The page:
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Cathryn

Cathryn Josif

Year of Award: 2016 Award State: Western Australia Health And Medicine > Indigenous
Health And Medicine > Diseases, Disorders And Syndromes
The Bob and June Prickett Churchill Fellowship to improve dementia services for remote dwelling Aboriginal people - New Zealand, USA, Canada
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The Bob and June Prickett Churchill Fellowship enabled me to attend the Alzheimer’s Association International Conference in London. Additionally, I was able to visit service providers, managers, community members and researchers involved in the provision of dementia services to remote communities in Arizona, Sudbury and Wikwemikong (Ontario, Canada), and Aotearoa / New Zealand to learn about dementia research and the provision of dementia services.

The delivery of dementia services to Indigenous populations involves overcoming significant challenges. The services and researchers I visited have addressed these challenges in various ways.

Successful elements appeared to be: 

  • A community commitment to offer good quality aged care and dementia services in their community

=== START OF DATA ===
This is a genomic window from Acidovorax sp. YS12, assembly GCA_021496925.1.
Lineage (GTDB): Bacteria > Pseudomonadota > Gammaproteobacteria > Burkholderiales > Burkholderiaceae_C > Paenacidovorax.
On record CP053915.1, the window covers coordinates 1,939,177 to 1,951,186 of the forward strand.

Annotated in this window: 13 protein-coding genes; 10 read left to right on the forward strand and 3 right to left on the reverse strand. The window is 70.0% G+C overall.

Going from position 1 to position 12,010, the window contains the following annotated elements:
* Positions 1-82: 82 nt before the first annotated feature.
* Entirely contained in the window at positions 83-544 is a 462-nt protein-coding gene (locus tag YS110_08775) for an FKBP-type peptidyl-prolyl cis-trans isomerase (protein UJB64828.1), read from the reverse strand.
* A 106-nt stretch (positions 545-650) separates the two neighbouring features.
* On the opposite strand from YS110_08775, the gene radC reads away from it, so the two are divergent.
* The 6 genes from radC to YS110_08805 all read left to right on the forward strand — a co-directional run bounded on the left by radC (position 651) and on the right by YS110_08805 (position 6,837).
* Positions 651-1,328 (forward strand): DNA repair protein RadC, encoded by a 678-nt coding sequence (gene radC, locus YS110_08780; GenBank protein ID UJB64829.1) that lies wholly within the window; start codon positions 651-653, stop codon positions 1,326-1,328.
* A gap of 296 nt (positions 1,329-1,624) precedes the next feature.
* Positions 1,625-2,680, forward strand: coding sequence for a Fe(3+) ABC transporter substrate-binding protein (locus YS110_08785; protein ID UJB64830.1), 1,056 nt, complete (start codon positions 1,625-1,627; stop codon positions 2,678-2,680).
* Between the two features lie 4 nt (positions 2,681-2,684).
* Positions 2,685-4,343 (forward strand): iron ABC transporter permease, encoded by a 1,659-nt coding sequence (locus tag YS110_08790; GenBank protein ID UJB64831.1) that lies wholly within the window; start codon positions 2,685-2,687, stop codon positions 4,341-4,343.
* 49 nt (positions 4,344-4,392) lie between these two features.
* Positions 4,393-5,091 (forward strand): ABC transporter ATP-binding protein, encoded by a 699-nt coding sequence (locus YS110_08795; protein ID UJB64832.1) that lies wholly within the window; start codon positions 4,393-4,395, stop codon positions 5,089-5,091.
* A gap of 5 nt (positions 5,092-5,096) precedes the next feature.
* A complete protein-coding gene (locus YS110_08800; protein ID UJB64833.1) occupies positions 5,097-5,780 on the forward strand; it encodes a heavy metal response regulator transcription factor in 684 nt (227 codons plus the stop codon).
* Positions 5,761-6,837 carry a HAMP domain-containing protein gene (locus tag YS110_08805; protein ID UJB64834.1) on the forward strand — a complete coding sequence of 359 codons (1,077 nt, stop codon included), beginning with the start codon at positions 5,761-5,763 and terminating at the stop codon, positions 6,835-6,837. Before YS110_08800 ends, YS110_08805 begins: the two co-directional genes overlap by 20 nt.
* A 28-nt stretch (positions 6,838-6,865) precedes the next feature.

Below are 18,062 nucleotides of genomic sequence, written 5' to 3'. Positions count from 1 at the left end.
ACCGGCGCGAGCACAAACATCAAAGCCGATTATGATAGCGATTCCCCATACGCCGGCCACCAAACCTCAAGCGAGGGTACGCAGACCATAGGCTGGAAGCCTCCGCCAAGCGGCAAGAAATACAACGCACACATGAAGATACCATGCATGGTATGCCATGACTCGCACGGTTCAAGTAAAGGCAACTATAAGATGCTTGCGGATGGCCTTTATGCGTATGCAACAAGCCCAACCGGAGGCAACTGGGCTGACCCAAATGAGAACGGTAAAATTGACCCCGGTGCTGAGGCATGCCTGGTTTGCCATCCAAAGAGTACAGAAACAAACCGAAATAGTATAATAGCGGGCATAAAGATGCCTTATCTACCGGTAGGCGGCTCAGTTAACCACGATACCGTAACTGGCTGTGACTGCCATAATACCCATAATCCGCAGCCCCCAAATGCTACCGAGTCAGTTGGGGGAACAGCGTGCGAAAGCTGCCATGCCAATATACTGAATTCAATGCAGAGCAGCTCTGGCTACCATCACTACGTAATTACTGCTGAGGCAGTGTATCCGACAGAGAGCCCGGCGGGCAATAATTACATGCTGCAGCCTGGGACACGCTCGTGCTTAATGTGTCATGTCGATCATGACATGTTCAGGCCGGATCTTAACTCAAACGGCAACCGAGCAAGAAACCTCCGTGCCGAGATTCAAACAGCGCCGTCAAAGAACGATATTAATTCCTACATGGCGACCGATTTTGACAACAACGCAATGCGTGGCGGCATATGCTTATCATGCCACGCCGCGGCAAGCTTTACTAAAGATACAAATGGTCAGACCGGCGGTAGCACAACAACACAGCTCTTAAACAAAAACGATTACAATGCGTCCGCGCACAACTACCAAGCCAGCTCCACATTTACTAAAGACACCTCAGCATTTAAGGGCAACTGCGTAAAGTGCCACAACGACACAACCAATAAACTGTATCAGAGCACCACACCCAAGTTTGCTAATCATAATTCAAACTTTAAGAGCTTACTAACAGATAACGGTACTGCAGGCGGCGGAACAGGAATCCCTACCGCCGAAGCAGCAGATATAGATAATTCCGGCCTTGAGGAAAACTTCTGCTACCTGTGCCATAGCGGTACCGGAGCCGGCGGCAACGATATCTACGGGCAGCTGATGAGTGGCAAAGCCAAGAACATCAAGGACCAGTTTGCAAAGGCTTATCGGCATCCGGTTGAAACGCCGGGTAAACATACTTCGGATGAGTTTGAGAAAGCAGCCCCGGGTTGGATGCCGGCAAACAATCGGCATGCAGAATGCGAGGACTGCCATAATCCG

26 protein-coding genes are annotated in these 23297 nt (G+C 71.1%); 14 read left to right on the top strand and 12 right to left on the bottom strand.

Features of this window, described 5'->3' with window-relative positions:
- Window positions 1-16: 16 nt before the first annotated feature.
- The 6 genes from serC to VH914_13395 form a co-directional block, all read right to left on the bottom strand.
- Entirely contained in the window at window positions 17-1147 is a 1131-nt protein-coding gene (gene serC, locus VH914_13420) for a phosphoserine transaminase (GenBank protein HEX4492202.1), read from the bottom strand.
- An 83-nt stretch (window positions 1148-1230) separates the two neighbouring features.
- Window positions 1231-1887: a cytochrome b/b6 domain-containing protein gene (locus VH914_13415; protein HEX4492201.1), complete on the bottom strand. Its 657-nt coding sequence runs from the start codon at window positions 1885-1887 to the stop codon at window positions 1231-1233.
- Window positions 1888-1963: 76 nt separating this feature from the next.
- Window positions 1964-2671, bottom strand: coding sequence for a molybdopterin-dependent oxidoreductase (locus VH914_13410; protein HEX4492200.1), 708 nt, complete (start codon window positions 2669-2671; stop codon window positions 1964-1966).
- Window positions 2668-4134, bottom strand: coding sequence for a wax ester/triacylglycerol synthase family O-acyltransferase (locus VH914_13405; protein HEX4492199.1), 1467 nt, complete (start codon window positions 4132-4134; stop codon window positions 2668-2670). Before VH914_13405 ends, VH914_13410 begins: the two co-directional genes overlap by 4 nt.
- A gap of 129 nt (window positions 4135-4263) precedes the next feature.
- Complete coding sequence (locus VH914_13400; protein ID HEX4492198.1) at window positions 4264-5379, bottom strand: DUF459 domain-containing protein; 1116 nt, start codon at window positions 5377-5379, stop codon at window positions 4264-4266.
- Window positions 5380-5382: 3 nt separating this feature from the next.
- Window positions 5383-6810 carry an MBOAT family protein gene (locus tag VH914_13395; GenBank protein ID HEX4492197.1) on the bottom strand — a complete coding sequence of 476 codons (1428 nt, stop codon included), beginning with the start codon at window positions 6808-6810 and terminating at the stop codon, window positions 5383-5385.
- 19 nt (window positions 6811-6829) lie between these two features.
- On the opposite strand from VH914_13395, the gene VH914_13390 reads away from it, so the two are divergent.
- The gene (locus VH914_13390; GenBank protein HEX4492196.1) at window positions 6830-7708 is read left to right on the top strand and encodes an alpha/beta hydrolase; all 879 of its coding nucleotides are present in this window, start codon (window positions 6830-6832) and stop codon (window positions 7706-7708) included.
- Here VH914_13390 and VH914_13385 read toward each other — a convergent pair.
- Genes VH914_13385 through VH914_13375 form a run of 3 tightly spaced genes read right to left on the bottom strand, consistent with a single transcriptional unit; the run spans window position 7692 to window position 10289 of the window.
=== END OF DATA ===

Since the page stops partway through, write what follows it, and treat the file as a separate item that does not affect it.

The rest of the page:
• Development of culturally appropriate tools to screen for dementia
  • Services delivered by Indigenous people, for Indigenous people
  • Cultivating and nurturing community workers skilled in the provision of dementia services
  • Genuine partnerships between researchers and communities to improve dementia services
  • A commitment to foster Indigenous research capacity building and career development
  • Recognising the importance of and incorporating Indigenous World Views 

Based on my observations I would make the following recommendations to improve dementia services for remote Aboriginal communities. I have focused, in the first instance the Kimberley region 

  • Development of a pathway map for remote Kimberley communities for the provision of dementia services.
  • Establishment of an Aboriginal Community Outreach position located in the regional centre to support remote communities.
  • An annual conference / Expo on Alzheimer’s disease and dementia in the Kimberley.
  • Foster Aboriginal research capacity building and career development in dementia research
  • Establish a regional steering group of service providers and community members to promote elder well-being and improve dementia services for older Aboriginal people.
  • Increase opportunities for caregiver training and information in dementia in the community 

In order to contribute to the improvements and developments of dementia services in the Kimberley, I intend to share my experiences and observations through my professional and personal networks, and with relevant organisations and ministers. Most importantly I will share the knowledge I gained with remote Aboriginal communities in the Kimberley. I am optimistic that the learnings from my journey of discovery will foster improved journeys for Aboriginal people with dementia in remote Australian communities and their families.

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